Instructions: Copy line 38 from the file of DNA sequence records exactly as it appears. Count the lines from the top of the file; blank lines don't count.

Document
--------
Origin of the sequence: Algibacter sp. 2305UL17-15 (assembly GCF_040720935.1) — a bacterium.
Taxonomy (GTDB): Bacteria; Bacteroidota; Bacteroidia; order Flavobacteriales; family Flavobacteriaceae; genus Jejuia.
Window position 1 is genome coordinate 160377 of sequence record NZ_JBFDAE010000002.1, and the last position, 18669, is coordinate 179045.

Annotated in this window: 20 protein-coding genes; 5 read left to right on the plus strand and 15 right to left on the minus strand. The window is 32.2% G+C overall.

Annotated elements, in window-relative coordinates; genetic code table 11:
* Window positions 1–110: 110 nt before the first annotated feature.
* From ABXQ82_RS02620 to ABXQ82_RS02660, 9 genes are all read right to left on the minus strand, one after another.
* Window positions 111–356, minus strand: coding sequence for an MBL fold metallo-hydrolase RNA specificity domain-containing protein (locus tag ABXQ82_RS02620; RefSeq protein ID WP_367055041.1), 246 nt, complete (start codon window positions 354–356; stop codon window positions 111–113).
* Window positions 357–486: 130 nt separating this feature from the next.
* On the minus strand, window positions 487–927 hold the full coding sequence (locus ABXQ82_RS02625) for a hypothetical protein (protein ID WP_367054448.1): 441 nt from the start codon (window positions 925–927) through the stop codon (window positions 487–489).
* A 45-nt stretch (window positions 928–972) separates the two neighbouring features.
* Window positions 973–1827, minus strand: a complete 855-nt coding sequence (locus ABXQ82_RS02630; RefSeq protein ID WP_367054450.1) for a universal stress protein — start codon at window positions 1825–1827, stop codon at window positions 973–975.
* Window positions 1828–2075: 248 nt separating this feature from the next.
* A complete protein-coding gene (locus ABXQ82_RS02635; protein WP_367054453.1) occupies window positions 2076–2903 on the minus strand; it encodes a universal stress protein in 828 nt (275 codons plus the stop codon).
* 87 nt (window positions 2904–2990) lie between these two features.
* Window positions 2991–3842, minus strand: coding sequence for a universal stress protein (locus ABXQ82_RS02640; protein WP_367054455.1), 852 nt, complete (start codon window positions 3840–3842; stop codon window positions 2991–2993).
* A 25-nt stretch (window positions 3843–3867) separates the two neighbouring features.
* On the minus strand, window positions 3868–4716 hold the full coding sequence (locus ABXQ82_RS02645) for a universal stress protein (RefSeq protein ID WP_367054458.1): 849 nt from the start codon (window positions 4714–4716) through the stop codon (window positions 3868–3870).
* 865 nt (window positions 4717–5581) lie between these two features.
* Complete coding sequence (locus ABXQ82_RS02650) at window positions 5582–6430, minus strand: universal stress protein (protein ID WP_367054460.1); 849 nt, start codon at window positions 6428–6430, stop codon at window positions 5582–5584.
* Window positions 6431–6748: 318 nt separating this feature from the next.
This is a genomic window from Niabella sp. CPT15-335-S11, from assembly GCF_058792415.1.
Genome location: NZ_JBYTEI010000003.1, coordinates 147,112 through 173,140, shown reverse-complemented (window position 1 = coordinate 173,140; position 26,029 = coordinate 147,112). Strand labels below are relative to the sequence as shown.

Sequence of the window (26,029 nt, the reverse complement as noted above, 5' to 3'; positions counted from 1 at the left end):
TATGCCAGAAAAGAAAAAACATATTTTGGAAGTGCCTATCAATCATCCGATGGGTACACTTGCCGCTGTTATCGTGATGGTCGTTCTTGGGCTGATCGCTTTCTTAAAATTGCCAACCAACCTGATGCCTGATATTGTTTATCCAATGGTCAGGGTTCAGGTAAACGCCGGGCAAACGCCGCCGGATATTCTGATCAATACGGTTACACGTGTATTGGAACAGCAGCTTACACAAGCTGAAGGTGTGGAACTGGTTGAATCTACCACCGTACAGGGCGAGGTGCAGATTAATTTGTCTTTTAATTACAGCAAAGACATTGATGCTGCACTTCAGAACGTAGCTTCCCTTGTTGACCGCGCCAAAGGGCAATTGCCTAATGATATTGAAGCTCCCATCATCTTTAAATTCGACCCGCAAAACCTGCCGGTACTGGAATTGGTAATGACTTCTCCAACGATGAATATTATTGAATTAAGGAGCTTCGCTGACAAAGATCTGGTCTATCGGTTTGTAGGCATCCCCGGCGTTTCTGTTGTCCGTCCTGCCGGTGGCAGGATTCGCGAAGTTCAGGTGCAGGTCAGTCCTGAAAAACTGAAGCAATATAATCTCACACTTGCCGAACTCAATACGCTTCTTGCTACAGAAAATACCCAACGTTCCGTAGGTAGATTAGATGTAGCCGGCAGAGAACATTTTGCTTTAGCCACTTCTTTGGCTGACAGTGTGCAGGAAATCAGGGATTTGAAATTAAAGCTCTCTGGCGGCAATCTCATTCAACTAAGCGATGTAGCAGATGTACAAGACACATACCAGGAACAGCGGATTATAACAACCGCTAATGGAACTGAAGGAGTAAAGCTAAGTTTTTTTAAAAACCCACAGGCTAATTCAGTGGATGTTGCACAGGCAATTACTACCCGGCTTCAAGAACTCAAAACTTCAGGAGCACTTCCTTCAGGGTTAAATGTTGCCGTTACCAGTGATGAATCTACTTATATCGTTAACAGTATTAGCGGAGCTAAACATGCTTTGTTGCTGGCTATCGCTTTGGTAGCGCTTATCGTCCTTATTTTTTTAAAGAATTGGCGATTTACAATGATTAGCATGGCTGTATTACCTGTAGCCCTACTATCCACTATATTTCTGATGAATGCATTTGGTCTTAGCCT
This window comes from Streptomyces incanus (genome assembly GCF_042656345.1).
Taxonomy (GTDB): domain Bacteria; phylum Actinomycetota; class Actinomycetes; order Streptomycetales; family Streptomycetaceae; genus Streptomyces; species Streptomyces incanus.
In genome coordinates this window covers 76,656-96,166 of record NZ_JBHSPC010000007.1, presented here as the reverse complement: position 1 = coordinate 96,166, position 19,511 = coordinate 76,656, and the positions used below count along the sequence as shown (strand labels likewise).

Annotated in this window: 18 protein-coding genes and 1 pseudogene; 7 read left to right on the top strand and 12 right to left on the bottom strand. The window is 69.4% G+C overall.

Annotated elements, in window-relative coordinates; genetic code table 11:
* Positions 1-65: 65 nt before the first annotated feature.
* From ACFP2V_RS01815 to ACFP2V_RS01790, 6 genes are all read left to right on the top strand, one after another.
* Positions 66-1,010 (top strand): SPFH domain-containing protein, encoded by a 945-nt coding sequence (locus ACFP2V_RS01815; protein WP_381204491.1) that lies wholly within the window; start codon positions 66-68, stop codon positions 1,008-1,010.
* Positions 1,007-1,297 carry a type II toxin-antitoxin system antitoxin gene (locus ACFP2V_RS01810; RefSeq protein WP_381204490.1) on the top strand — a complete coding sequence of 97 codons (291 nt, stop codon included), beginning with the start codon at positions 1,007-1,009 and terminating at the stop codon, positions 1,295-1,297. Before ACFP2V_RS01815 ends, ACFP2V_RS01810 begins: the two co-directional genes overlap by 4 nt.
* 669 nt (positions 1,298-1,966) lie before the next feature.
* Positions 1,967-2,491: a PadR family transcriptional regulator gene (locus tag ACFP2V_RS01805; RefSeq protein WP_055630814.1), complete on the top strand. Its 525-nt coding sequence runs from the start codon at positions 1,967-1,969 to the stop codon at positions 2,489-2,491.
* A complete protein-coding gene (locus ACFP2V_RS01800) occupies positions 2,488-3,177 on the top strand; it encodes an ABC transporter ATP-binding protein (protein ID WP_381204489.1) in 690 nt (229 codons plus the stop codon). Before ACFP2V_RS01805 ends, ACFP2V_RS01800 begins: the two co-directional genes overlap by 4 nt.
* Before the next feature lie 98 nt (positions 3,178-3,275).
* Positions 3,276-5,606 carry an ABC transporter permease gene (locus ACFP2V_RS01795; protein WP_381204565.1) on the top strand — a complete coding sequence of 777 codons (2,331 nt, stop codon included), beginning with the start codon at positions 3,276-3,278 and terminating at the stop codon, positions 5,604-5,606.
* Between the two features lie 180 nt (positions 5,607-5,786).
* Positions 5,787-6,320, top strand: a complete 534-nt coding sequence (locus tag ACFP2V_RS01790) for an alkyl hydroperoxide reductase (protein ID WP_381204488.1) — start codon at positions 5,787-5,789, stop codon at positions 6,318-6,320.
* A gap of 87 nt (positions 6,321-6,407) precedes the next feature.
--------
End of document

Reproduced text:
* Before the next feature lie 98 nt (positions 3,178-3,275).